The top two thirds of the page are taken up with the following notes:
Hence 3 diffculties or irrconciable appear | First the approach of the sun upon the | Horizon. the rays appear to diverge yet remote | Buildings are lost in the brilliance and seem | to cast no shadow when risen and also objects | near to the eye and themselves that receive the | light of the whole orb give their proportions nearly | parallel. The rays of the setting or rising sun | counteracts the notion of parallel | while shadows of near objects suport it – | distant objects are lost <as convergen> rays | [‘crossed’ inserted above] and if I were cald upon for my opinion shoud | rather think that hypothesis would come – | near to a reconciation [sic] of the differences than | any other which is enforcd by the ray of the | luminary when it approach the horizon
Below are three diagrams of disks with rays emanating at many angles, all crossed out with continuous, near-parallel zigzag strokes; compare the diagram on folio 89 recto (D07506).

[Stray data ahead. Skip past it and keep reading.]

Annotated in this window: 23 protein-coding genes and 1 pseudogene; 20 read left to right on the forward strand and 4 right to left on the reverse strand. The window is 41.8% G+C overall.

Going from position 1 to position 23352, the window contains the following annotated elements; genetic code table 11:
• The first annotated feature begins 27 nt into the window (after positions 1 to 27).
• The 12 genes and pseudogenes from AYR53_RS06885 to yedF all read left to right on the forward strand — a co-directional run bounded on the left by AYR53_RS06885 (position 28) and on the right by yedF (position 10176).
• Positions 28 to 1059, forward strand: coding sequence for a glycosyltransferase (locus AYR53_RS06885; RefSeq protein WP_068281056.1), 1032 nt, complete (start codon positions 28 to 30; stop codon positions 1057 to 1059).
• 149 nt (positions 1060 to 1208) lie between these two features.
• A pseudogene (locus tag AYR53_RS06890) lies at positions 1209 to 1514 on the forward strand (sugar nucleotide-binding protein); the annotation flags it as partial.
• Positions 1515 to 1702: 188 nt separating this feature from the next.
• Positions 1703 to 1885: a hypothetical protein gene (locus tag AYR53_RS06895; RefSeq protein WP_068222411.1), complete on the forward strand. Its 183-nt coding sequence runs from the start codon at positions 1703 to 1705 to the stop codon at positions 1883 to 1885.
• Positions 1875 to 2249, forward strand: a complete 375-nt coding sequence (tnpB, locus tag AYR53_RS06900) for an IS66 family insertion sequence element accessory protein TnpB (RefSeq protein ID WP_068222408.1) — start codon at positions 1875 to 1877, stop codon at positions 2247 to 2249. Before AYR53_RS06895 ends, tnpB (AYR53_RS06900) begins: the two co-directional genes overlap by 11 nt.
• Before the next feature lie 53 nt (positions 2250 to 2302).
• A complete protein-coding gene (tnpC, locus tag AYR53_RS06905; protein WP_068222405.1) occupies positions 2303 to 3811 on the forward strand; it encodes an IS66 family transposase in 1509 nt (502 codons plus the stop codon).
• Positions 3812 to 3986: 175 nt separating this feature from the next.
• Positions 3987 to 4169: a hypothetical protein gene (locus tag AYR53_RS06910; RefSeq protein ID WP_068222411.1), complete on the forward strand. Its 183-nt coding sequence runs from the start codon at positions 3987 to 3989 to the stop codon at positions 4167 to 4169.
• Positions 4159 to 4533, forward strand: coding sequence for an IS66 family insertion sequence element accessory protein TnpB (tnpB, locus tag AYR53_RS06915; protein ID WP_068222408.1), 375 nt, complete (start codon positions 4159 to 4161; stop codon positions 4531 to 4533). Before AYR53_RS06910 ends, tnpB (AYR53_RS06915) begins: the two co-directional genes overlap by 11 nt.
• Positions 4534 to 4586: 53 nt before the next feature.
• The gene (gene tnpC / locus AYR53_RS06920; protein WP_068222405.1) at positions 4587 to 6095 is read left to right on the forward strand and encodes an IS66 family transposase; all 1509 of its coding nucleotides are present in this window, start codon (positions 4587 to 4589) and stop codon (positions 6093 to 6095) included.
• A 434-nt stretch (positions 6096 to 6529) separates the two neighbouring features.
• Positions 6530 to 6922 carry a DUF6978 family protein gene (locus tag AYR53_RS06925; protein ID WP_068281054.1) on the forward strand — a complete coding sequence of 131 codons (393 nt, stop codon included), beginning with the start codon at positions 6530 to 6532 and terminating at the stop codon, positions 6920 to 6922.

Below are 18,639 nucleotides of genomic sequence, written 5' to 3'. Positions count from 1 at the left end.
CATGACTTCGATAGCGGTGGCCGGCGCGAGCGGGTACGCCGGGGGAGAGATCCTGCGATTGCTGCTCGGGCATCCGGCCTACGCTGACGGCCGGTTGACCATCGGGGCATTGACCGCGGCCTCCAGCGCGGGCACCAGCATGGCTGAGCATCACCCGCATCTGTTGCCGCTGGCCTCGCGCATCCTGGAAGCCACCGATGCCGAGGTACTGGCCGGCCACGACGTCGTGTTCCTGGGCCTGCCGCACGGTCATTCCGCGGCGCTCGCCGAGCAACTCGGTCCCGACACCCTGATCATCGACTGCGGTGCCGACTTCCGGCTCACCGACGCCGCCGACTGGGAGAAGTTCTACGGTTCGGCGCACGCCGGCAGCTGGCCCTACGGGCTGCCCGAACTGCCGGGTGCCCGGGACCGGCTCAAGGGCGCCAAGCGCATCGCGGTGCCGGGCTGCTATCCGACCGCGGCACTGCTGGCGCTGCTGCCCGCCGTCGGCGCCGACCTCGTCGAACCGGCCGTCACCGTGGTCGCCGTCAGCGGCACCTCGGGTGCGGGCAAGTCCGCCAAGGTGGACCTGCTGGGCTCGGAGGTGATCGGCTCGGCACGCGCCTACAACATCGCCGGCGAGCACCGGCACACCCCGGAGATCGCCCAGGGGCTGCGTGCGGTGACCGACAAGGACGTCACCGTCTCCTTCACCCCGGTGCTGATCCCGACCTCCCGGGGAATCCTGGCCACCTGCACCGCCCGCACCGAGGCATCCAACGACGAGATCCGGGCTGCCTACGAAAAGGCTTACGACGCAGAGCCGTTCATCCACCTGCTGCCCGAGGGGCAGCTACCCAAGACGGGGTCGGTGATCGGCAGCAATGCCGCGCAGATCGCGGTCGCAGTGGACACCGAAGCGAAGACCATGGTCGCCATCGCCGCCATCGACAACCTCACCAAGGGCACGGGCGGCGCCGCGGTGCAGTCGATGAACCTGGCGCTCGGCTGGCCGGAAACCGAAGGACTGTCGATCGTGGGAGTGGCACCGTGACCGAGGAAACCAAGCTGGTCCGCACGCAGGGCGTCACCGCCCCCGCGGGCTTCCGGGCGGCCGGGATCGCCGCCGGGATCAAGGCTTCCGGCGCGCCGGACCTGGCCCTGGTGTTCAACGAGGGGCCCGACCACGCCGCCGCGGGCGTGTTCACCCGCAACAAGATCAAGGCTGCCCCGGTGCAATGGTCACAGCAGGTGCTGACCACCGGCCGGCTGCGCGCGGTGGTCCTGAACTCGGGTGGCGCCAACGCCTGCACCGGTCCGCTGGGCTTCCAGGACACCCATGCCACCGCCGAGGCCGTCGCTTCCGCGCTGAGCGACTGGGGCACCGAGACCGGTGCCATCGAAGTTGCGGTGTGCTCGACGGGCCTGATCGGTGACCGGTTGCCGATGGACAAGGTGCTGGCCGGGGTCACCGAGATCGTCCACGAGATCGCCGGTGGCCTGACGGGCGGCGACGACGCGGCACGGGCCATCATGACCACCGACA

This passage follows on from folio 86 verso (D07501) and continues on folio 84 verso (D07497). It is part of a sequence beginning on folio 91 verso (D07511), and running back to folio 82 verso (D07493). John Gage has discussed these provisional notes (not developed in the perspective lectures) as an example of Turner’s close observation of natural phenomena,1 in this case the question of sunlight travelling in parallel lines or otherwise, responding to a chapter of The Art of Painting by Gérard de Lairesse (1640–1711), in the English translation by John Frederick Frisch (London 1738 and later editions).2 See under D07511 for a discussion of Lairesse’s text. Maurice Davies has registered Turner’s notes as ‘on light and shadow’, as part of a longer sequence running back to folio 72 verso (D07473).3